“The hard part will be, well, where do we go from here?” Cassidy said.
Future M&A will likely be a question. Cassidy noted bank leadership has said in the last year that it is interested in growing through a money-management acquisition — a topic analysts have brought up on recent earnings calls.
The bank’s asset management arm late last year acquired 55ip, a fintech startup that helps financial advisors cut down on taxes for their clients, and according to a Financial Times report lost out last year to Morgan Stanley in a bid for asset manager Eaton Vance.
Asset management and wealth management generated revenues of $7.7 billion and $6.6 billion last year, respectively. The wealth business oversees some $580 billion in assets under supervision, the bank said in a March 26 press release.
Dimon has said he’s ‘scared sh*tless’ by fintechs — what are JPMorgan’s plans to battle the threat?
Fintechs have taken the world by storm, and the industry has evolved tenfold in the last decade. Startups used to take aim at one piece of a bank, like trading or checking accounts, and then build a digital alternative.
Now, fintech is evolving and some tech companies are becoming one-stop shops. At the end of 2020, valuations at companies including PayPal ($280 billion), Mastercard ($322 billion), Alibaba ($658 billion), Facebook ($715 billion), Google parent Alphabet ($1.2 trillion), and Apple ($2.1 trillion) — were nearing or surpassing JPMorgan’s market cap.
“Absolutely, we should be scared sh*tless about that,” Dimon said during the bank’s fourth-quarter earnings call.
David Konrad, senior analyst at D.A. Davidson, told Insider that a lot of the innovation in the space has been on the payments side, and while banks overall have lost their share of the pie, the pie is growing, which means opportunities to compete and to collaborate.
“This ecosystem can work together in the sense that fintech payments companies have had to partner with banks to get help on the liquidity and lending side and to tie into depository franchise where they otherwise wouldn’t have access,” he said. “JPMorgan is seeing a fintech threat coupled with extraordinarily large earnings and are accelerating investments into the franchise. They’re better positioned than anyone in the industry.”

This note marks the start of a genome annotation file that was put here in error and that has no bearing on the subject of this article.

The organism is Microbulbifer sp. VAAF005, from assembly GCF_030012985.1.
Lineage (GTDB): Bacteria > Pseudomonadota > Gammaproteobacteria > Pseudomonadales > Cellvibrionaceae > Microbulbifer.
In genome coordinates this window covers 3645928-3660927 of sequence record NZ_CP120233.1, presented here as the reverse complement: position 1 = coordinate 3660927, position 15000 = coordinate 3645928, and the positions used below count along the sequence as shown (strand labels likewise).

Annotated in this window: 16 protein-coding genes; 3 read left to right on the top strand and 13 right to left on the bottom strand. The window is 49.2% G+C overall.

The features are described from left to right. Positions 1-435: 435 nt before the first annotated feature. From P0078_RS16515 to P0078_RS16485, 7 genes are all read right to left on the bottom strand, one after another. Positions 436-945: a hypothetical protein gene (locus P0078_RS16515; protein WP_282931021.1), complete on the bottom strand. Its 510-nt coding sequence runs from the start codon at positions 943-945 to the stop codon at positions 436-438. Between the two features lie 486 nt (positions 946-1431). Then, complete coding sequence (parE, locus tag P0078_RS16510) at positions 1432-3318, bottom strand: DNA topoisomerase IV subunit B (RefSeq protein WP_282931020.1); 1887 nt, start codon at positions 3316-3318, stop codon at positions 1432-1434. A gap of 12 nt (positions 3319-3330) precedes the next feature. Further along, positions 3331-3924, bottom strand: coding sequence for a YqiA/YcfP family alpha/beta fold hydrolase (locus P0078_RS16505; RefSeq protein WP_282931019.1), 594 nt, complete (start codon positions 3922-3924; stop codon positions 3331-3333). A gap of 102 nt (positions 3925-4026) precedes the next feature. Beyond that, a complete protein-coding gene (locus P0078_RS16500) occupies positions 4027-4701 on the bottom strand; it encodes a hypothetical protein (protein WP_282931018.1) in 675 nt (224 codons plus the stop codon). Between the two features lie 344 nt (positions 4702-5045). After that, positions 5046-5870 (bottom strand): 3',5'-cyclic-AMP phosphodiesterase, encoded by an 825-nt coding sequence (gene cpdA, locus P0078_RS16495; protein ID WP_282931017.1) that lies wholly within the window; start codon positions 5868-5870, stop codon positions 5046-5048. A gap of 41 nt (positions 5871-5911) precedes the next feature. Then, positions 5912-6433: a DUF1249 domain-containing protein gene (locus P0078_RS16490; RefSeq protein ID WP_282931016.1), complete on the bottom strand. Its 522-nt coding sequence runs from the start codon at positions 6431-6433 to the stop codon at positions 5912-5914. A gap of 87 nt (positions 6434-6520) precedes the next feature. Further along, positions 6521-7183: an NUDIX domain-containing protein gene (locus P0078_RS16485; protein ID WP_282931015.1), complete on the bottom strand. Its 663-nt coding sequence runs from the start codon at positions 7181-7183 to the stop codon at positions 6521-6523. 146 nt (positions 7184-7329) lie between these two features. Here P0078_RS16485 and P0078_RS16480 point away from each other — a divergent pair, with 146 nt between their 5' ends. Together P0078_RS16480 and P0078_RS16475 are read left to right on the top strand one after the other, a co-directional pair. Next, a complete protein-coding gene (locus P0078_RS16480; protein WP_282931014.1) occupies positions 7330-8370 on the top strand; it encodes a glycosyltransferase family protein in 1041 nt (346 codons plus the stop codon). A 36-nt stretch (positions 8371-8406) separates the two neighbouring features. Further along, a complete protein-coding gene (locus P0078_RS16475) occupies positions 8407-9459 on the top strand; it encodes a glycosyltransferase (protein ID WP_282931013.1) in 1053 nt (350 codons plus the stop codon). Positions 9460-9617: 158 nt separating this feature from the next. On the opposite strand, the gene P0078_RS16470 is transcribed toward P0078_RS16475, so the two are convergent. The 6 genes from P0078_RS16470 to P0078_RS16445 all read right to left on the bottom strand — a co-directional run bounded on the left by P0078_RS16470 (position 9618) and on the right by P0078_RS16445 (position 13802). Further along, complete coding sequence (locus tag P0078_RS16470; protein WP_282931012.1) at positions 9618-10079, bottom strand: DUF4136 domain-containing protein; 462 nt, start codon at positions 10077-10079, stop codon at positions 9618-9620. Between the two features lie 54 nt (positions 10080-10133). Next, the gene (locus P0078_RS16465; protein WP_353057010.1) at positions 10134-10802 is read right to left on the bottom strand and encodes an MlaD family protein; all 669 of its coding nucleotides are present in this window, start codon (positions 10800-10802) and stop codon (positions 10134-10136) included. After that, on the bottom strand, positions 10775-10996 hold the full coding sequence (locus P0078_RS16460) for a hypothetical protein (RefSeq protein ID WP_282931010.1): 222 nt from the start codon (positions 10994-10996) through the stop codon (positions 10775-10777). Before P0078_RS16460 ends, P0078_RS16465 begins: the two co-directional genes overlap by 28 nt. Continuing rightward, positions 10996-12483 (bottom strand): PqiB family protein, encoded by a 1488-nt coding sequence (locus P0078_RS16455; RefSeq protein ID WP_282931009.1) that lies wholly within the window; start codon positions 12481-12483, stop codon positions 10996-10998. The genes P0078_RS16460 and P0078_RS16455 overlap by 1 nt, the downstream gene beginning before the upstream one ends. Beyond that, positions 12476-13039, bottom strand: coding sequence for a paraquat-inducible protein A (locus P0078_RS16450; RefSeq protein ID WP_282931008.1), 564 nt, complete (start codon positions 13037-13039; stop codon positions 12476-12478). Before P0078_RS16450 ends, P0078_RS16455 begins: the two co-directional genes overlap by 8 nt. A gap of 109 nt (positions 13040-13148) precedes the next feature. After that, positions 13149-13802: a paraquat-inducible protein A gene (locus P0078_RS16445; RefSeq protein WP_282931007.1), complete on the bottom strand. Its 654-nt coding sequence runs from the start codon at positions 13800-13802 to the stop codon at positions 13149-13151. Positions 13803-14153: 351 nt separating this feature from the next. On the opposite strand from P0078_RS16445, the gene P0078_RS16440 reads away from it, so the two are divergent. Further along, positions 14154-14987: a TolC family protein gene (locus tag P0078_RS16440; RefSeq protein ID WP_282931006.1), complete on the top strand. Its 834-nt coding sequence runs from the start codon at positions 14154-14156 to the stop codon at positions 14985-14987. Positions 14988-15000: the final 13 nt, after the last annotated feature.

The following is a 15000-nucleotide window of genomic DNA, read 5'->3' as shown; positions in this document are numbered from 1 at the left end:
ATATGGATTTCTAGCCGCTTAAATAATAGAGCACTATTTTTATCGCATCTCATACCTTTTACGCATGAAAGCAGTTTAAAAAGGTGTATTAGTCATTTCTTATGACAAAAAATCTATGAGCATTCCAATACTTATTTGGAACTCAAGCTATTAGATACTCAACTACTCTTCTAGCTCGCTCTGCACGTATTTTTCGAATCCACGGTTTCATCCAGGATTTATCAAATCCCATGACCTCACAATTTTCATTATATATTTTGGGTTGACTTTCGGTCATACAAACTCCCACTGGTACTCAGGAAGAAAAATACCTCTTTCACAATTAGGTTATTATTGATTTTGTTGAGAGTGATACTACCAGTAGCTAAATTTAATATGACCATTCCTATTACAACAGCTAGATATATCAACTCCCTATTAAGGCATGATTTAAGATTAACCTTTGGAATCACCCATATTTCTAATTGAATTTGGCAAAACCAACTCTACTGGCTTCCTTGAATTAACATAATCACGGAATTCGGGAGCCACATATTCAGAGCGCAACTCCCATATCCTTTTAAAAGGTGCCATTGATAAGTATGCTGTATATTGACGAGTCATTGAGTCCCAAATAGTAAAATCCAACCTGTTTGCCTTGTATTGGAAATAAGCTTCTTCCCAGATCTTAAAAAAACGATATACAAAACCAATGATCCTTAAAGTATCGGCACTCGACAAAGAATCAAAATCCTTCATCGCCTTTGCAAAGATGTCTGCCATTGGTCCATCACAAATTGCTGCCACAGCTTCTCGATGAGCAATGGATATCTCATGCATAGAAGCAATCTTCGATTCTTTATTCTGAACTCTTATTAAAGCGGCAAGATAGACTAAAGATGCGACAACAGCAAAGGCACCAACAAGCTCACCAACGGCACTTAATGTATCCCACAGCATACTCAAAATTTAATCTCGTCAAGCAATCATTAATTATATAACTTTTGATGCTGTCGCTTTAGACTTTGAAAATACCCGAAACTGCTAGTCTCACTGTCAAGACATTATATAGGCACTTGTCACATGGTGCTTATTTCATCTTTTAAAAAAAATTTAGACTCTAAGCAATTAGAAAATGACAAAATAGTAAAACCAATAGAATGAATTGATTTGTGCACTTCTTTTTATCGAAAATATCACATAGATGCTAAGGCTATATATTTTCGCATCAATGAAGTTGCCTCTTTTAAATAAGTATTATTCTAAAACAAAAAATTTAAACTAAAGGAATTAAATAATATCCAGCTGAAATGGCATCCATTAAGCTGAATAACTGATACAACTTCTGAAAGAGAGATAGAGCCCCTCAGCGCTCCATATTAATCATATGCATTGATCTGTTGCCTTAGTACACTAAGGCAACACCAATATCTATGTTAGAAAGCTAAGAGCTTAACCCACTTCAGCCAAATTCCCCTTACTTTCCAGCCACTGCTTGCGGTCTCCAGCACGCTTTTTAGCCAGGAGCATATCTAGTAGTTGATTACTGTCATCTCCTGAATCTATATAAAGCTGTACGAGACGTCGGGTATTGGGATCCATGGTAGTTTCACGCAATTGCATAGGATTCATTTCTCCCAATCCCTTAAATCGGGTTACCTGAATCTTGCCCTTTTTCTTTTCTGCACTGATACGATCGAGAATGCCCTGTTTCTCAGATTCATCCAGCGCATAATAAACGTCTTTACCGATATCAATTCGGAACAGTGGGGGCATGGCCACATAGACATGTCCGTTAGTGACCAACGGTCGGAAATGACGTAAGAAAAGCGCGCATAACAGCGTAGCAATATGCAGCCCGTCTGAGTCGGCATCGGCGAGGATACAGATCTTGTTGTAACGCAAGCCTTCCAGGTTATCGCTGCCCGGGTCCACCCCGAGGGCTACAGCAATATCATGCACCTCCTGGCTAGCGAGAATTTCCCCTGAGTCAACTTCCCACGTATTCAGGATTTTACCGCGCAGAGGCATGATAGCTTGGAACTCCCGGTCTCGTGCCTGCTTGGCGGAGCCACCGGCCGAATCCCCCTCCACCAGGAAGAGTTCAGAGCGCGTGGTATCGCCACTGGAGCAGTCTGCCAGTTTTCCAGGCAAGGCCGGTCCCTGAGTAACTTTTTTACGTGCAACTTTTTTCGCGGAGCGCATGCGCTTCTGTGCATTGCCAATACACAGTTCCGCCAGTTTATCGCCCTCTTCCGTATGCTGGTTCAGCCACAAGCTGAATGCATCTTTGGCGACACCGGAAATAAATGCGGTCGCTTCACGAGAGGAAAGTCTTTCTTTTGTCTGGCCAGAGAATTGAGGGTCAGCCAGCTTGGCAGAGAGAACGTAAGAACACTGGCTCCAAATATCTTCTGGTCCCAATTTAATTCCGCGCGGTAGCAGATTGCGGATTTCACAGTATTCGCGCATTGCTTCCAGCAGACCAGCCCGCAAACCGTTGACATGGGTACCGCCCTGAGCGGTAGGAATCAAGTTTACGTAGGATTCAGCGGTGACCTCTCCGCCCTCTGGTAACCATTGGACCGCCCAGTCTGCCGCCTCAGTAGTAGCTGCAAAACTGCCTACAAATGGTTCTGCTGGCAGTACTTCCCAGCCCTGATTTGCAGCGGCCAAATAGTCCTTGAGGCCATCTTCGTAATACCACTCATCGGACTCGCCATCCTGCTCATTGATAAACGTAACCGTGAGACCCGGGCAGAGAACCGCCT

Dimon said on last quarter’s call he was confident JPMorgan could compete but that the firm is now facing a generation of “newer, tougher, faster competitors” that will work with competitors if they don’t secure a relationship with the bank.
“I expect it to be very, very tough, brutal competition in the next 10 years. I expect to win, so help me God,” he said.
Dimon’s retirement and succession planning remain big questions
Dimon’s eventual retirement — as well as who his successor will be — has been the subject of intense speculation for years. The oldest CEO of a big Wall Street bank turned 65 in March and had a serious health scare last year. Dimon has said on multiple occasions he’s within a few years of retiring but hasn’t announced any concrete plans.
“Succession is always in the background, but he shows every sign of liking his job, so I don’t know,” Oppenheimer’s Kotowski said. He added that while there are plenty of internal candidates capable of taking the reins when the time comes, some, like co-president and COO Gordon Smith, are close to Dimon in age, making plans trickier to figure out as time passes.
Still, the firm’s consistent success has lessened some of the anxieties that can come with a big leadership change, Kotowski said.
In the interim, analysts have coaxed bank executives for more details. Richard Ramasen, a Goldman Sachs analyst, asked Dimon in December what he’d want to see in a successor and what advice he’d pass on.
“You want to work for people you respect,” Dimon said at the time. “You want to work for people that have a little humility to know that I don’t know everything that you know.”